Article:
Use this URL to cite or link to this record in EThOS: http://ethos.bl.uk/OrderDetails.do?uin=uk.bl.ethos.501789
Title: Molecular dynamics simulation in arbitrary geometries for nanoscale fluid mechanics
Author: Macpherson, Graham Bruce
Awarding Body: University of Strathclyde
Current Institution: University of Strathclyde
Date of Award: 2008
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Abstract:
Simulations of nanoscale systems where fluid mechanics plays an important role are required to help design and understand nano-devices and biological systems. A simulation method which hybridises molecular dynamics (MD) and continuum computational fluid dynamics (CFD) is demonstrated to be able to accurately represent the relevant physical phenomena and be computationally tractable. An MD code has been written to perform MD simulations in systems where the geometry is described by a mesh of unstructured arbitrary polyhedral cells that have been spatially decomposed into irregular portions for parallel processing. The MD code that has been developed may be used for simulations on its own, or may serve as the MD component of a hybrid method. The code has been implemented using OpenFOAM, an open source C++ CFD toolbox (www.openfoam.org) . Two key enabling components are described in detail. 1) Parallel generation of initial configurations of molecules in arbitrary geometries. 2) Calculation of intermolecular pair forces, including between molecules that lie on mesh portions assigned to different, and possibly non-neighbouring processors. To calculate intermolecular forces, the spatial relationship of mesh cells is calculated once at the start of the simulation and only the molecules contained in cells that have part of their surface closer than a cut-off distance are required to interact. Interprocessor force calculations are carried out by creating local copies of molecules from other processors in a layer around the processor in question. The process of creating these copied molecules is described in detail. A case study of flow in a realistic nanoscale mixing channel, where the geometry is drawn and meshed using engineering CAD tools, is simulated to demonstrate the capabilities of the code for complex simulations.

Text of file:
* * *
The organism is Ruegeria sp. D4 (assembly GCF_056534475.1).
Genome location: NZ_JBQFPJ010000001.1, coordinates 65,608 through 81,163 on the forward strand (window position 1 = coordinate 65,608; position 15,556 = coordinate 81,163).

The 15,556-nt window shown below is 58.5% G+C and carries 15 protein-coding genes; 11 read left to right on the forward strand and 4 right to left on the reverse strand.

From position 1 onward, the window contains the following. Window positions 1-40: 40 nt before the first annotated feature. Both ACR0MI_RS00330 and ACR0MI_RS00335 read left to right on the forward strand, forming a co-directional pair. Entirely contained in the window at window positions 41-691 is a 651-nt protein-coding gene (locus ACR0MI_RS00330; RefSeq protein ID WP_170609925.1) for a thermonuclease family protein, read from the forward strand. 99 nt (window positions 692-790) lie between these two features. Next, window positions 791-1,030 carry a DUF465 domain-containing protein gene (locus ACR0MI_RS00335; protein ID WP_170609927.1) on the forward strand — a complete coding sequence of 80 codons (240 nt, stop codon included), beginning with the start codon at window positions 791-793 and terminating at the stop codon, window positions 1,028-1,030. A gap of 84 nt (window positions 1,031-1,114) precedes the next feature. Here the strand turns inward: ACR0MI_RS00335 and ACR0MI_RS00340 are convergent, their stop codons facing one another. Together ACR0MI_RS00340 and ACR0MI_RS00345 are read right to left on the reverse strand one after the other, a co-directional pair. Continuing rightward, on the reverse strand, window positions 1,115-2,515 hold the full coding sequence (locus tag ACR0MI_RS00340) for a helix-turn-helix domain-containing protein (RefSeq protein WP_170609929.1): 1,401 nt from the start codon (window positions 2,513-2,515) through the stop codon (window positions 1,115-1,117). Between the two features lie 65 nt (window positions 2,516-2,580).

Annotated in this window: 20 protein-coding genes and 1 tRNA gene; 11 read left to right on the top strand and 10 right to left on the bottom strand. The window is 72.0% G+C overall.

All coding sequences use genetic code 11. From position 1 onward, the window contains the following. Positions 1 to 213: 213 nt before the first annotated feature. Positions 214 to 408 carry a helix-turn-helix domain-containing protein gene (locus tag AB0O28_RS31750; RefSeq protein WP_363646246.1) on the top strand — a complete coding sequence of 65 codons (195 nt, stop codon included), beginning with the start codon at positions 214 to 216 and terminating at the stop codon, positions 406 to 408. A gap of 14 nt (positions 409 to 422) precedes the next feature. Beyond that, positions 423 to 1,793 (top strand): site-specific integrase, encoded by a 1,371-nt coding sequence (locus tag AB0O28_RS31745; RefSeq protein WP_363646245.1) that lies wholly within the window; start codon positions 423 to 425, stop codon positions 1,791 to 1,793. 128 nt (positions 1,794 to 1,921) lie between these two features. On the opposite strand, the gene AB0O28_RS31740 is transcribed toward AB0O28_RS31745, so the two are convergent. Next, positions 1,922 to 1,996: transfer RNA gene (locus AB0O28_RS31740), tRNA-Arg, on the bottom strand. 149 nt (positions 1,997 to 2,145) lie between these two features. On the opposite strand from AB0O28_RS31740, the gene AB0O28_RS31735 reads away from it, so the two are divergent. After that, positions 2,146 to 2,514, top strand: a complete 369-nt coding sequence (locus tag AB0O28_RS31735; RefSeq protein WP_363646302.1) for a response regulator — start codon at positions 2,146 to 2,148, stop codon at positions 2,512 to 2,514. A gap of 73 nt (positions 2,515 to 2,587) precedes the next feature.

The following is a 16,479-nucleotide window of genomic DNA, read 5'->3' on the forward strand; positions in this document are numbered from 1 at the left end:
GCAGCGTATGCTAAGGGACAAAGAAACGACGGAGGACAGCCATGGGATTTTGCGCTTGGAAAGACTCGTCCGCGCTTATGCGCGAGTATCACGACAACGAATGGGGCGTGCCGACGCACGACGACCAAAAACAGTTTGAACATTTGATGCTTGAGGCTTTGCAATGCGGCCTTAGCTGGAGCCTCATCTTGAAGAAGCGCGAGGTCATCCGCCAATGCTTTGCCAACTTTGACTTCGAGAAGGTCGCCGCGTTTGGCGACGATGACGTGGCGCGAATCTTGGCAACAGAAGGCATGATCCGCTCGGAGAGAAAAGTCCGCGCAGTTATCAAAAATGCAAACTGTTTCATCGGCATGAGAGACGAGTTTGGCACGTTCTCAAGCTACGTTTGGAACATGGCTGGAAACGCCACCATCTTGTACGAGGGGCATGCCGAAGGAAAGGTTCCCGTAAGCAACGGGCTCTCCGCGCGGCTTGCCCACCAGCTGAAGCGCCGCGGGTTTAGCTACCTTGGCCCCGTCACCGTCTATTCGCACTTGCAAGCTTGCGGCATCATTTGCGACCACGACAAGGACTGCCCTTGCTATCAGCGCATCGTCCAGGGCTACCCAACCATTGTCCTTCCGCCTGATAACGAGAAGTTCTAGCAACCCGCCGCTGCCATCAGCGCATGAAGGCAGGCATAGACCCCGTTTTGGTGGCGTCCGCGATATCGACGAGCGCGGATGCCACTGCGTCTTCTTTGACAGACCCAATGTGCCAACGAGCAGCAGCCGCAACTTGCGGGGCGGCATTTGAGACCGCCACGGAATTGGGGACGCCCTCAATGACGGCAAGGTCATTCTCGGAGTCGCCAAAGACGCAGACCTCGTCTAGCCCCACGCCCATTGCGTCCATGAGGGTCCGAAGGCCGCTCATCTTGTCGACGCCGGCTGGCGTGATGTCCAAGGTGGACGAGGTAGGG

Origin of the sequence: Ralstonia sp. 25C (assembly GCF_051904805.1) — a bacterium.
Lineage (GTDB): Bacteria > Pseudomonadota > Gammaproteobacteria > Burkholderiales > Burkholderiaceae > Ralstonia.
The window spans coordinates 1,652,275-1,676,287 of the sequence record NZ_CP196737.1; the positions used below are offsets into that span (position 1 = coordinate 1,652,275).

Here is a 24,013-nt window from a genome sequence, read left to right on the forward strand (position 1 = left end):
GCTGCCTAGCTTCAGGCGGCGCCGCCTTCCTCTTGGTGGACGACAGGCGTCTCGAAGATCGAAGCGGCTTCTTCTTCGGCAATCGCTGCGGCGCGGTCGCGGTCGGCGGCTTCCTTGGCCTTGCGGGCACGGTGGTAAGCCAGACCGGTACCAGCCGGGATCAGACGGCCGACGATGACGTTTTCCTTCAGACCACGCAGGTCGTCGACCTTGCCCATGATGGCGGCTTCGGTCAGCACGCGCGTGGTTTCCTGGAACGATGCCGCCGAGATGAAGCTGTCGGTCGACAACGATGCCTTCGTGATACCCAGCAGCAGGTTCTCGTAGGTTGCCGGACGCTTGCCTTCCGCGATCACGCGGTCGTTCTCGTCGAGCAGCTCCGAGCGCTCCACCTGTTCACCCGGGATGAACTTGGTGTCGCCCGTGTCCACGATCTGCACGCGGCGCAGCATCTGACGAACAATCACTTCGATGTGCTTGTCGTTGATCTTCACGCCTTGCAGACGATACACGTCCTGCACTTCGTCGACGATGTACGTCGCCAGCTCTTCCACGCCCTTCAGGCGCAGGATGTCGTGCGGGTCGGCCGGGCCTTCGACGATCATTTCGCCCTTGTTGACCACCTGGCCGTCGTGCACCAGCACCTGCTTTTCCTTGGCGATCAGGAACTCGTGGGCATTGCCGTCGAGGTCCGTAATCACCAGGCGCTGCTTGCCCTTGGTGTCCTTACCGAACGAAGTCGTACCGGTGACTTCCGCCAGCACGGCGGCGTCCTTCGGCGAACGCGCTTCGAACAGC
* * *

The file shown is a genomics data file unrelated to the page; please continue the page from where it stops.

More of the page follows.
Supervisor: Not available Sponsor: Not available
Qualification Name: Thesis (Ph.D.) Qualification Level: Doctoral
EThOS ID: uk.bl.ethos.501789  DOI: Not available
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